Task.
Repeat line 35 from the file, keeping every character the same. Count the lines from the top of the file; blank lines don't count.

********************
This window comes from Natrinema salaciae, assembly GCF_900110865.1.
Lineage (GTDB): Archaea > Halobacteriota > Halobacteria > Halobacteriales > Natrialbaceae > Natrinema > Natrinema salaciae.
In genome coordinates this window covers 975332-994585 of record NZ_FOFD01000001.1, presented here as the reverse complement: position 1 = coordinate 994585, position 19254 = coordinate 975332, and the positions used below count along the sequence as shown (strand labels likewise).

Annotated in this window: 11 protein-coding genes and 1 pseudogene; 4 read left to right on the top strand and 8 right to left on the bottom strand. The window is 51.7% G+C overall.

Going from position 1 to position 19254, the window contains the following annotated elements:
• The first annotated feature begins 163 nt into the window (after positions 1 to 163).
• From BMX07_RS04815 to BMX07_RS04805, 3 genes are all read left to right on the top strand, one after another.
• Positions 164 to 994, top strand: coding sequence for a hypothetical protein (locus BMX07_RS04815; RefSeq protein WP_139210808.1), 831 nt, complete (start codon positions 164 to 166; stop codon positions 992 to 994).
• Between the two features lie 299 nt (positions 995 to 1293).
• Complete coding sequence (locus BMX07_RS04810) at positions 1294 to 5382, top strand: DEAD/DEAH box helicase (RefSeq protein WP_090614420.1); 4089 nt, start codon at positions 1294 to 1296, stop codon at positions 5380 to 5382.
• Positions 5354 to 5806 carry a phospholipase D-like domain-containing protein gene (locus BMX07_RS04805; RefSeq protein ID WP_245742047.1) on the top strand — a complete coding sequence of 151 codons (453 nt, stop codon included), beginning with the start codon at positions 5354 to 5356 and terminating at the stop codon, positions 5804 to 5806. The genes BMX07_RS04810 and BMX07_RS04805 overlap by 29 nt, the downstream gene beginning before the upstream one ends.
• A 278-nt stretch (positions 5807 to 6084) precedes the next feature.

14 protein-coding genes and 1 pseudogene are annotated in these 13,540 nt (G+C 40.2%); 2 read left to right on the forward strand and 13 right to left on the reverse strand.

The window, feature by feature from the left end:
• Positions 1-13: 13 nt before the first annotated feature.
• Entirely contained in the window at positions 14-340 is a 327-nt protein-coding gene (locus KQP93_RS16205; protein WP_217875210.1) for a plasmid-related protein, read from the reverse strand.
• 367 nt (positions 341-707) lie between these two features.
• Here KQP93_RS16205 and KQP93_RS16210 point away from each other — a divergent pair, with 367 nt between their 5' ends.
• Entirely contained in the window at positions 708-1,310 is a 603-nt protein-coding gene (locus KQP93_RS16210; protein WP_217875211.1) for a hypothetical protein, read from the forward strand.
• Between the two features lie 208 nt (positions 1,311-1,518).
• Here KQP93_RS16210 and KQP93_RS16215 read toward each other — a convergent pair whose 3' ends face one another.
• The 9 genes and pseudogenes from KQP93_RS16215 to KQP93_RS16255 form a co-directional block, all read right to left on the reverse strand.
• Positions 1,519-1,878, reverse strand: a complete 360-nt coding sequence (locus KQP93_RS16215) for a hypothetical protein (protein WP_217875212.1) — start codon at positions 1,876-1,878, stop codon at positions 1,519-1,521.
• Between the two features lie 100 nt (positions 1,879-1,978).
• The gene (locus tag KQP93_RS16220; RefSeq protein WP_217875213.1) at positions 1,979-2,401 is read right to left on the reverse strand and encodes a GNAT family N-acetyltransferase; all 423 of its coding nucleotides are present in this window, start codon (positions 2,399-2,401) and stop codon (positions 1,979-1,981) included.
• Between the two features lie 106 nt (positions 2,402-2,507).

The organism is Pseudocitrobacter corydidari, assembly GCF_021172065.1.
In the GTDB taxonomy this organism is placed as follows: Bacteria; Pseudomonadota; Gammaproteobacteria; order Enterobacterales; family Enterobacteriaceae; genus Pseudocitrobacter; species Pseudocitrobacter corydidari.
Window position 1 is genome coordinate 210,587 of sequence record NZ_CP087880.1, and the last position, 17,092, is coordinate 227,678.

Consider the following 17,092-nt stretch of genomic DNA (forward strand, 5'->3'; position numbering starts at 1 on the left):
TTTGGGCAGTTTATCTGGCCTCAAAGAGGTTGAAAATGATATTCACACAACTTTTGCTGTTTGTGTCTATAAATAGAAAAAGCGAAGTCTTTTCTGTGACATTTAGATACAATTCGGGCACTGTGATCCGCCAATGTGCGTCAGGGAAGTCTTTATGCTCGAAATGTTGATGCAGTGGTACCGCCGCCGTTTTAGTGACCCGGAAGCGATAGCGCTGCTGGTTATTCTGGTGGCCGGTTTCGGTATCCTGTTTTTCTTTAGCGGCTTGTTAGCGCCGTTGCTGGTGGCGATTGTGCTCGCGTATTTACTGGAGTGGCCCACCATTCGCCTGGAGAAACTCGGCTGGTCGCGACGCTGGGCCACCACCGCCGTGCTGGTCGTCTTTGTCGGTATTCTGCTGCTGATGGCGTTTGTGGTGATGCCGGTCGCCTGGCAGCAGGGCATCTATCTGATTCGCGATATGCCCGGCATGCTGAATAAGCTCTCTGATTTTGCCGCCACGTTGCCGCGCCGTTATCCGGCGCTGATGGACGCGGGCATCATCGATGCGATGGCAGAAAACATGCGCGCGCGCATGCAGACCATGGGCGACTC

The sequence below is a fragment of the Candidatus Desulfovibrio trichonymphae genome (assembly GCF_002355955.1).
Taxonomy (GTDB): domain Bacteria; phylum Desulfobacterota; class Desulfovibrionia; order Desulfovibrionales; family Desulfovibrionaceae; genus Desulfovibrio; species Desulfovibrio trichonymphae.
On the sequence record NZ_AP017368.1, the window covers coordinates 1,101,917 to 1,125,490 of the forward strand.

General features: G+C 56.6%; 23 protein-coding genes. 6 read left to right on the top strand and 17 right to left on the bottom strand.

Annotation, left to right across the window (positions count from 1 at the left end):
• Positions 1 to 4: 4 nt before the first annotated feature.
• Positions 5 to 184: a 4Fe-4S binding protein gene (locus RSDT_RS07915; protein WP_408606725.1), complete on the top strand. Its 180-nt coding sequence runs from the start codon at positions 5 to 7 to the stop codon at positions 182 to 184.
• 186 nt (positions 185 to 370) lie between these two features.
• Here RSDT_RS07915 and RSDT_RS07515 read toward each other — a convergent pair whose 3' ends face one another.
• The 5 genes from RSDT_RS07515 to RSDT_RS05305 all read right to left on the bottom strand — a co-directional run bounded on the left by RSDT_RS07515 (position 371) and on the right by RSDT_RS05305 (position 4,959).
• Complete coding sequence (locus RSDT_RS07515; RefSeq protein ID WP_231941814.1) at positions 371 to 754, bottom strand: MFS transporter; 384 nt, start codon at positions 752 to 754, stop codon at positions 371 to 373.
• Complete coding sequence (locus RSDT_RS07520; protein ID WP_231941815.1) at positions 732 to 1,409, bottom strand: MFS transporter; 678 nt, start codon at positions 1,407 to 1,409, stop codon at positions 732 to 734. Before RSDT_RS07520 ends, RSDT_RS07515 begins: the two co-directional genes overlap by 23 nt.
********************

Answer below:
General features: G+C 56.6%; 23 protein-coding genes. 6 read left to right on the top strand and 17 right to left on the bottom strand.